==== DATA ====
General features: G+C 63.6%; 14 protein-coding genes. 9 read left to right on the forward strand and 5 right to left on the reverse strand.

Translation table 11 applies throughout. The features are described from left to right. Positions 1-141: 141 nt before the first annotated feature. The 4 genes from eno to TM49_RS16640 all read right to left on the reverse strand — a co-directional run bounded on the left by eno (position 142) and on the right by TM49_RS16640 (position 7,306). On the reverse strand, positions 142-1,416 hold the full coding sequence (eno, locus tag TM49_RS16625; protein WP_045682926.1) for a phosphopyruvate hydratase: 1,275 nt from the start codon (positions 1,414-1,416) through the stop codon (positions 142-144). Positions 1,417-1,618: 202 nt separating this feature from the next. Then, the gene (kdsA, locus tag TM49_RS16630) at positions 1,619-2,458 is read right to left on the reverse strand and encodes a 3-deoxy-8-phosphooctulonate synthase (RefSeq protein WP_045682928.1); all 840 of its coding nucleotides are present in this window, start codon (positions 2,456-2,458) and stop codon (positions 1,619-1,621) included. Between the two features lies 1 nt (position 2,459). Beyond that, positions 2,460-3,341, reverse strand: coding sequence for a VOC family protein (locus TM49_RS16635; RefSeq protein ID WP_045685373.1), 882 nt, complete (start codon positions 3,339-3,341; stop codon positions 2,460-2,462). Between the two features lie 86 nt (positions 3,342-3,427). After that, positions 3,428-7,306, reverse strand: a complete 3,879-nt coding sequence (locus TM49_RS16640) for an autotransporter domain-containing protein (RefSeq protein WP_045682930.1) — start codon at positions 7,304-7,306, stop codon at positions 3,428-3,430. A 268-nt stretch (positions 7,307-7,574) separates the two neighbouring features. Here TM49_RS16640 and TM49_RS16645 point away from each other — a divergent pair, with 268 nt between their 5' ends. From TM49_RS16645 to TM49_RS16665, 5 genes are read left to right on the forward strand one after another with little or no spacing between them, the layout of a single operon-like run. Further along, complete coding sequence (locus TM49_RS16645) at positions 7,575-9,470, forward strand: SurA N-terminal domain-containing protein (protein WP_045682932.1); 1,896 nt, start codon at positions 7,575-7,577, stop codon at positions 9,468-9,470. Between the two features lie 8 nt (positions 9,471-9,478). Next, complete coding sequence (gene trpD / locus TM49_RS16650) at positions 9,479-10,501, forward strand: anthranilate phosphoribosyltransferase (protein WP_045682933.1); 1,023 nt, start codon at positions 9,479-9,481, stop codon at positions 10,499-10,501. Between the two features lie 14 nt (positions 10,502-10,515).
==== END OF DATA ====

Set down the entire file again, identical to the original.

General features: G+C 63.6%; 14 protein-coding genes. 9 read left to right on the forward strand and 5 right to left on the reverse strand.

Translation table 11 applies throughout. The features are described from left to right. Positions 1-141: 141 nt before the first annotated feature. The 4 genes from eno to TM49_RS16640 all read right to left on the reverse strand — a co-directional run bounded on the left by eno (position 142) and on the right by TM49_RS16640 (position 7,306). On the reverse strand, positions 142-1,416 hold the full coding sequence (eno, locus tag TM49_RS16625; protein WP_045682926.1) for a phosphopyruvate hydratase: 1,275 nt from the start codon (positions 1,414-1,416) through the stop codon (positions 142-144). Positions 1,417-1,618: 202 nt separating this feature from the next. Then, the gene (kdsA, locus tag TM49_RS16630) at positions 1,619-2,458 is read right to left on the reverse strand and encodes a 3-deoxy-8-phosphooctulonate synthase (RefSeq protein WP_045682928.1); all 840 of its coding nucleotides are present in this window, start codon (positions 2,456-2,458) and stop codon (positions 1,619-1,621) included. Between the two features lies 1 nt (position 2,459). Beyond that, positions 2,460-3,341, reverse strand: coding sequence for a VOC family protein (locus TM49_RS16635; RefSeq protein ID WP_045685373.1), 882 nt, complete (start codon positions 3,339-3,341; stop codon positions 2,460-2,462). Between the two features lie 86 nt (positions 3,342-3,427). After that, positions 3,428-7,306, reverse strand: a complete 3,879-nt coding sequence (locus TM49_RS16640) for an autotransporter domain-containing protein (RefSeq protein WP_045682930.1) — start codon at positions 7,304-7,306, stop codon at positions 3,428-3,430. A 268-nt stretch (positions 7,307-7,574) separates the two neighbouring features. Here TM49_RS16640 and TM49_RS16645 point away from each other — a divergent pair, with 268 nt between their 5' ends. From TM49_RS16645 to TM49_RS16665, 5 genes are read left to right on the forward strand one after another with little or no spacing between them, the layout of a single operon-like run. Further along, complete coding sequence (locus TM49_RS16645) at positions 7,575-9,470, forward strand: SurA N-terminal domain-containing protein (protein WP_045682932.1); 1,896 nt, start codon at positions 7,575-7,577, stop codon at positions 9,468-9,470. Between the two features lie 8 nt (positions 9,471-9,478). Next, complete coding sequence (gene trpD / locus TM49_RS16650) at positions 9,479-10,501, forward strand: anthranilate phosphoribosyltransferase (protein WP_045682933.1); 1,023 nt, start codon at positions 9,479-9,481, stop codon at positions 10,499-10,501. Between the two features lie 14 nt (positions 10,502-10,515).